Thursday, October 06, 2005

More on the Google Print Copyright Controversy

In the Oct. 2 edition of the SPARC Open Access Newsletter, Peter Suber tackles the recent lawsuit launched against the Google Print library digitization project by the U.S.-based Authors Guild.

This is a follow-up to the post "Authors Sue Google Over Digitization Project" from Sept. 23.

Suber summarizes the arguments of both camps very well.

In the case of the Guild:

"(1) Google's opt-out policy for publishers reverses the usual burden on those who want to copy material under copyright... (2) Even though Google plans to display only snippets of copyrighted books, it will display a snippet for every search. Systematic searchers could patch together significant portions of a book. (3) To index the text and produce snippets, Google will have to copy the full-text. Fair use is traditionally limited to much smaller excerpts. (4) Google will profit from its copying and indexing... This is a commercial use."

And Google's possible counter-arguments:

"(1) Google indexing will help sell books... It goes directly to the statutory test of fair use, one of whose elements is "the effect of the use upon the potential market for or value of the copyrighted work" (17 USC 107). (2) ...It's true that different fair-use snippets could be patched together, but that's true of every kind of fair use. If users really wanted free access to full-text, it would be much easier to visit a public library than to find and assemble all the right snippets.(3) ... every ISP makes full-text copies without prior permission when passing along browser requests, and every browser makes full-text copies without prior permission when displaying a page of an online document... (4) Opt-out is the accepted standard for indexing web content ... opt-out search crawling is allowed even for copyrighted content. (5) The four arguments above are reasons to think that the Google Library copying is protected as fair use... If the copying is fair use, then no prior permission is needed. If no prior permission is needed, then opt-out is perfectly acceptable. (6) It's true that Google will profit from its copying... Morever, selling ads next to fair-use snippets is very different from selling copies of the texts themselves, something Google has no intention of doing. Journals and magazines may quote fair-use snippets and sell ads on the same pages without violating the law."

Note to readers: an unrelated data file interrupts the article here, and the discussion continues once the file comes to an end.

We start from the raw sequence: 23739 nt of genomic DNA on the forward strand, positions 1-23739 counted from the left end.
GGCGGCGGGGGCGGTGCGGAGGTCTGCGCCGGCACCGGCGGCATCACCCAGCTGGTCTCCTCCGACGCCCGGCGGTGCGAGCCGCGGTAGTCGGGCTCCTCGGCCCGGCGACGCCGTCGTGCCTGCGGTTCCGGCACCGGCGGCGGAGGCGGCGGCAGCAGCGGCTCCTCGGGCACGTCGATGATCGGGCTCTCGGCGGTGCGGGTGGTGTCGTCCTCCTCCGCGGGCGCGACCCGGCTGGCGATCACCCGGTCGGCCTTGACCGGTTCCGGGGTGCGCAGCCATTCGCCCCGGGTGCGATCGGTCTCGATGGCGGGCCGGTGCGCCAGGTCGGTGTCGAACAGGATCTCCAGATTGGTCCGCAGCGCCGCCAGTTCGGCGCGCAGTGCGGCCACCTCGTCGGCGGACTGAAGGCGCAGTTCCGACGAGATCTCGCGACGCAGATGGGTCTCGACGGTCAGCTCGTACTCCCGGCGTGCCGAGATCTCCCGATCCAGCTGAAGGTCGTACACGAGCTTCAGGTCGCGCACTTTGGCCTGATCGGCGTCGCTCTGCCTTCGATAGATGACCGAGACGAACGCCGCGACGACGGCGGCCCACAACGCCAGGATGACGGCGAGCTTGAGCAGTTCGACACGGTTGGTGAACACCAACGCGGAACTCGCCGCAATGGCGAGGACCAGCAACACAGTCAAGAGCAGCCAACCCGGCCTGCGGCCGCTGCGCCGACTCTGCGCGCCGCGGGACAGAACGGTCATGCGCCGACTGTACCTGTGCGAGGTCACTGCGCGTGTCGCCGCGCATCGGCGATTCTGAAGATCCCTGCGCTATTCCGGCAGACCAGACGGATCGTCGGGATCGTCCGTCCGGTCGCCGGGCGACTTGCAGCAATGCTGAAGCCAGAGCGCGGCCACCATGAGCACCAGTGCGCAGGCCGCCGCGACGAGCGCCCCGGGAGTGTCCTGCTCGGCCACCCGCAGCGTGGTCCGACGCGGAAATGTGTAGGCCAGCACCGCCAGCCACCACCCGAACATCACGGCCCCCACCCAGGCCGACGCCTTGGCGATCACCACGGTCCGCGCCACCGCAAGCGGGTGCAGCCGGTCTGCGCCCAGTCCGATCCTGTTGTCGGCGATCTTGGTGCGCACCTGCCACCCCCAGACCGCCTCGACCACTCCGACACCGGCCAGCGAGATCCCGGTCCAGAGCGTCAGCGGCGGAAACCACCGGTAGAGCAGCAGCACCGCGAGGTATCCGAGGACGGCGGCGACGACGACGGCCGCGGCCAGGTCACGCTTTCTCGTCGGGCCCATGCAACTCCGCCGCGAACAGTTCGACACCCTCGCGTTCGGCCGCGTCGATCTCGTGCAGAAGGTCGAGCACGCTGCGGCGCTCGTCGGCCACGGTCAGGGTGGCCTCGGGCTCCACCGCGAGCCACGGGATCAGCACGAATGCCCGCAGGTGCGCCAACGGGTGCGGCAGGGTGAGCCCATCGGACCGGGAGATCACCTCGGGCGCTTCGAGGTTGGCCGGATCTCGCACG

While the article is fairly balanced, overall Suber is more supportive of Google, with some reservations, and he finds many of the Guild's arguments "deceptive".

One great component of the article: the links to dozens of legal analyses and comments on the case, from pro- and anti-Google perspectives.

As well, Suber reports that the Authors Guild tried unsuccessfully to stop Amazon from selling used books in 2000 and then again in 2002 and protested against Amazon's Search Inside the Book service in 2003. Suber implies the Guild is very old-school and "maximalist" when it comes to owners' rights.

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posted by Michel-Adrien at 7:07 pm


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